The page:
Lord Sainsbury of Turville: My Lords, no proposals have been received so far from the Commission. The Commission has made it clear that it is for the UK Government, if they so wish, to bring forward any proposals to help the industry which meet the European Coal and Steel Community rules and, of course, plans to meet the costs of any such proposals.
Lord Ezra: My Lords, does the noble Lord accept that the coal industry has suffered extremely seriously from the high level of sterling which was the subject of the first Question on the Order Paper? As a result of that, British coal has been supplanted in our power stations. Will not the noble Lord give some consideration to the points raised in a recent debate on that subject; namely, giving temporary subvention to the coal industry so that it can maintain its position in the power stations pending the day when sterling is reduced to a more normal level? That subvention would be vastly lower than the amount being paid to other continental coal industries.
Lord Sainsbury of Turville: My Lords, it is an economic fact that the higher level of sterling will affect the cost of coal coming into this country. The Government have been approached by RJB Mining (UK) Limited in relation to aid for the industry. We are currently looking at all the possible options, although at this stage we have not found a way forward.
Lord Bridges: My Lords, have the Government considered the effect of the purchase of London Electricity by Electricite de France, a state-owned entity in that country? Does that introduce a further distortion into the market which needs examination and reference to the competition authorities?
Lord Jenkin of Roding: My Lords, what weight do the Government attach to the comparative emission costs of competing fuels? Has the Minister seen the recent report produced by the energy experts at Chatham House which has given the figures as regards costs in terms of pollution? For example, if those figures were translated into the costs of energy production, would it not show that the Government's policy of abandoning combined cycle gas-producing plants was extremely short-sighted?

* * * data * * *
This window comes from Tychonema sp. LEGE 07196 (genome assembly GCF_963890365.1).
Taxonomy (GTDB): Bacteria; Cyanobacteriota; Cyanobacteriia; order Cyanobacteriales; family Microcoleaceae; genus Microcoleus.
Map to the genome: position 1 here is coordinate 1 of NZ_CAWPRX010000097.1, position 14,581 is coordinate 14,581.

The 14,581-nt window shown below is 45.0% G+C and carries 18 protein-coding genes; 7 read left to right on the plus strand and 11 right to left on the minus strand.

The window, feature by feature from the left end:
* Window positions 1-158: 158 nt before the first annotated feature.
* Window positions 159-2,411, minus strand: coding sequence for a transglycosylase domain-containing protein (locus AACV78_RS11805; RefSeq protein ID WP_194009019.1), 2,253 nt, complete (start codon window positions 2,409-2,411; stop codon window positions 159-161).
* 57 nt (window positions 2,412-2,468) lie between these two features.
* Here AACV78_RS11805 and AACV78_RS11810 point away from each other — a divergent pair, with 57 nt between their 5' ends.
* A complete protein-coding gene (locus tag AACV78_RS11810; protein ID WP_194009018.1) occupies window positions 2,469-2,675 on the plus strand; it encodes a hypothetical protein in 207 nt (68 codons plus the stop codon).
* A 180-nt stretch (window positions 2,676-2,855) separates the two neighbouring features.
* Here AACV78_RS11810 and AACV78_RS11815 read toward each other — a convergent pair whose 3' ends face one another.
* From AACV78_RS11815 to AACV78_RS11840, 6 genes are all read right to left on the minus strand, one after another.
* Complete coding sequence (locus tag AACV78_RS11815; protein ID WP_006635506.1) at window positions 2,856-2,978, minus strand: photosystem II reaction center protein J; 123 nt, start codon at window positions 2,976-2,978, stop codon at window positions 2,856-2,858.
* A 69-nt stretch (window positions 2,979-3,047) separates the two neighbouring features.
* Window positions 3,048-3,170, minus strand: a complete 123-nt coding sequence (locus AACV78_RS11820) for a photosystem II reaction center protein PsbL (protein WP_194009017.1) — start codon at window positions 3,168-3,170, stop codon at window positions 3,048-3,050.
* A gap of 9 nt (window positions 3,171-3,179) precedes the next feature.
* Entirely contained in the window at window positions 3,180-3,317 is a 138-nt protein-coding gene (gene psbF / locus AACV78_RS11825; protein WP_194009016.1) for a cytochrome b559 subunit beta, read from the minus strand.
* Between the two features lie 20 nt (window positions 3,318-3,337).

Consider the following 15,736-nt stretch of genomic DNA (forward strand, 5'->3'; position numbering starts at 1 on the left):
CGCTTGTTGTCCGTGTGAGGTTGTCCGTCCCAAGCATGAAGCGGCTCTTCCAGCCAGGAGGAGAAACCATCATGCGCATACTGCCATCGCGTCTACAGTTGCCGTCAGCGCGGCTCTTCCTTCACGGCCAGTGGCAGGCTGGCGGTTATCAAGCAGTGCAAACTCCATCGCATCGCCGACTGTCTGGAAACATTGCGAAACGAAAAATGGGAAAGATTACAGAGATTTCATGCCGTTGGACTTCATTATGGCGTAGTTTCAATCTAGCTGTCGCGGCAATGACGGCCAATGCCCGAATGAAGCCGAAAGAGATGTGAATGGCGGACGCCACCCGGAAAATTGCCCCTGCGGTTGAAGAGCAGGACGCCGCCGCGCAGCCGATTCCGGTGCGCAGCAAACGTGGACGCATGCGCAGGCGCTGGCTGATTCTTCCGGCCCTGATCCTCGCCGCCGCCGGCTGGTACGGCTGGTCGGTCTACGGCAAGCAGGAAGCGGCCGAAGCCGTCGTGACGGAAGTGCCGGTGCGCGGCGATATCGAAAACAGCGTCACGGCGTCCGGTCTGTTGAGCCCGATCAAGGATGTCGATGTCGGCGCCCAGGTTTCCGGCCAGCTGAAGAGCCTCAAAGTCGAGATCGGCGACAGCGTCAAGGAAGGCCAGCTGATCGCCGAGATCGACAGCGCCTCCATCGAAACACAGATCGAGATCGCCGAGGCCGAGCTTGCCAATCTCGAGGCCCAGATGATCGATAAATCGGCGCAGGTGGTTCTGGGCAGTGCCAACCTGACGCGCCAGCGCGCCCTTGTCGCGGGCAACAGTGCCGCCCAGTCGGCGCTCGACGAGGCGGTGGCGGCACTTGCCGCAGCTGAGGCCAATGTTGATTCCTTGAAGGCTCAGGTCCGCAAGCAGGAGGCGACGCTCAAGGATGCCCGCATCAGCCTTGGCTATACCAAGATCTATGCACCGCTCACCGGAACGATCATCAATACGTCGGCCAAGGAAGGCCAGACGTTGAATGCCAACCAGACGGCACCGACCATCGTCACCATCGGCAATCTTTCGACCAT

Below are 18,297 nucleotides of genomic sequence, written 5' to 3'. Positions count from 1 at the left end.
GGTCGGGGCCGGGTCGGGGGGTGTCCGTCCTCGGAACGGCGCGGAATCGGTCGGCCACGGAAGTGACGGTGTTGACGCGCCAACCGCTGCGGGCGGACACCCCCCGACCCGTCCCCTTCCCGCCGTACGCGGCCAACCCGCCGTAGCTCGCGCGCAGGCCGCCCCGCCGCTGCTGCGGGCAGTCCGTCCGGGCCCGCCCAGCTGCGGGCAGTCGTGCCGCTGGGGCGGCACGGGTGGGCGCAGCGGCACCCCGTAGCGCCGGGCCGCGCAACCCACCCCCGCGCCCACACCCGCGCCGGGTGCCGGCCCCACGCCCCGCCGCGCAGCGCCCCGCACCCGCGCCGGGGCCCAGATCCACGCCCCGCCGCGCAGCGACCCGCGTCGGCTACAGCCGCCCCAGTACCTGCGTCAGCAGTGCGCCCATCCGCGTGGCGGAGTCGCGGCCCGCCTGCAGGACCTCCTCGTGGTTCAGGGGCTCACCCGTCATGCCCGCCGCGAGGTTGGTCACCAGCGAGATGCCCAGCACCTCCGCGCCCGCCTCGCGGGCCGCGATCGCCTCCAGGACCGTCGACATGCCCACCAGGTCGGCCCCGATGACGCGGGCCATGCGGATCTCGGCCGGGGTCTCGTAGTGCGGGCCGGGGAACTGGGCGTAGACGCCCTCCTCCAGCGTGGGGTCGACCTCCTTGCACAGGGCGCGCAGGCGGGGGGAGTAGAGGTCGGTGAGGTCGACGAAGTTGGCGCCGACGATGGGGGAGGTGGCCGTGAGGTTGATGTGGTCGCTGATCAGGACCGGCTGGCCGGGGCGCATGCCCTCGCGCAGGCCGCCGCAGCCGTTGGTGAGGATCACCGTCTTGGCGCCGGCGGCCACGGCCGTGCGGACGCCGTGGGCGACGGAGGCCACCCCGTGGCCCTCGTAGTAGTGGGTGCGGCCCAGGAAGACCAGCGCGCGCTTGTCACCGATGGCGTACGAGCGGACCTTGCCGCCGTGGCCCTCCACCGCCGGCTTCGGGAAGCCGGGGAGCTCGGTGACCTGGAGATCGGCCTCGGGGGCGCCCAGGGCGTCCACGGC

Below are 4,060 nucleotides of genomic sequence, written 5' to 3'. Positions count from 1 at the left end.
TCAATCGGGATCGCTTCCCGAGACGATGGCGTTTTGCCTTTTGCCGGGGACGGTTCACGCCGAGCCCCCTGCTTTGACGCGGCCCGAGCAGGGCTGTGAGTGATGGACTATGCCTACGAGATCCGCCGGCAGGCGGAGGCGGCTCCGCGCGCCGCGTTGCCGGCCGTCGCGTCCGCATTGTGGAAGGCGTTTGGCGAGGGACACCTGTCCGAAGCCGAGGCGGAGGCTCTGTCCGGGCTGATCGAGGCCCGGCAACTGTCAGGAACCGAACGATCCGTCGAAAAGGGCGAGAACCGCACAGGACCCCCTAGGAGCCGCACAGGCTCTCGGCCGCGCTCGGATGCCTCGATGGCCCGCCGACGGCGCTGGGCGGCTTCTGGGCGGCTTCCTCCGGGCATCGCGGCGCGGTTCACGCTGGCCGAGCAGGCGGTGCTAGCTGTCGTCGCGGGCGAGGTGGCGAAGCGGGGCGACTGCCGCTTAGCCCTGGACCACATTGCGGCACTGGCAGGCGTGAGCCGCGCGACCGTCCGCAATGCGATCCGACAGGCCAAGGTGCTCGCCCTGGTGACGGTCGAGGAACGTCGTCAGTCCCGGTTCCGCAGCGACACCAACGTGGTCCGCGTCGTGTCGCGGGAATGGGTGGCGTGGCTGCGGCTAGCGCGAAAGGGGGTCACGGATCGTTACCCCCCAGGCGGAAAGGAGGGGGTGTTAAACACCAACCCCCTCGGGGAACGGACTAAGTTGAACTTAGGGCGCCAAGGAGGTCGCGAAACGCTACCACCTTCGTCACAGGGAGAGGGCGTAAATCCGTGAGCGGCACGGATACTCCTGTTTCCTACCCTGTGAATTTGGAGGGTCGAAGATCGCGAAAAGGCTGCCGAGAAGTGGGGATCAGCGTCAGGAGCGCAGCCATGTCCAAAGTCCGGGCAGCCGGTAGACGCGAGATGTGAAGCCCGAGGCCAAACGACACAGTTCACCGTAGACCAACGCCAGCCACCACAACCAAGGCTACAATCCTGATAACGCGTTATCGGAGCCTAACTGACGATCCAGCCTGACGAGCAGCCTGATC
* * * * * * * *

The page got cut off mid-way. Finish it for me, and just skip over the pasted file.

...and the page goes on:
Lord Sainsbury of Turville: My Lords, a basic axiom of any energy policy is that it has more than one objective. It has objectives which involve costs, environmental issues and security of supply. Clearly, we have taken the step of deferring some gas-fired power stations. On the other hand, we have permitted others because they involve extremely good quality combined heat and power. Therefore, the environmental aspect was a factor. One must always balance the two; one simply cannot consider one aspect alone.
Lord Pearson of Rannoch: My Lords, I beg leave to introduce a Bill to repeat Sections 2 and 3 of and Schedule 2 to the European Communities Act 1972. I beg to move that the Bill be now read a first time.
The noble Lord said: My Lords, in moving this amendment, I shall speak also to Amendments Nos. 2 and 3. These amendments give effect to a commitment that I gave in Committee to bring forward a government amendment to ensure that those who have not been given leave to enter or remain in this country should not be able to register and vote.
These amendments do precisely that. In fact, in one respect, they go slightly further. The amendments will mean that a person who has entered the country illegally may not register. I imagine that it is unlikely that a person who is here illegally would do anything which may potentially bring them to the notice of the authorities. But I am sure that your Lordships would agree that illegal entrants should not have the right to vote.
The amendment in the name of the noble Lord, Lord Mackay of Ardbrecknish, is similar in intent. However, I want to deal with one aspect of his amendment. The first part of the amendment refers to non-Commonwealth citizens possibly being able to vote. We discussed nationality for the franchise at some length in Committee and I do not wish to go over that ground again. However, I emphasise that it is only Commonwealth and EU citizens who have the right to vote in our elections and EU citizens who are not British or Irish cannot vote in parliamentary elections. We have absolutely no plans to change that arrangement.
The amendments standing in my name close a potential loophole and I hope that all noble Lords will support them. I hope too that the noble Lord, Lord Mackay of Ardbrecknish, will recognise that my amendments achieve the same objective and purpose as his own and when the time comes, I hope that he will not press his amendment. I beg to move.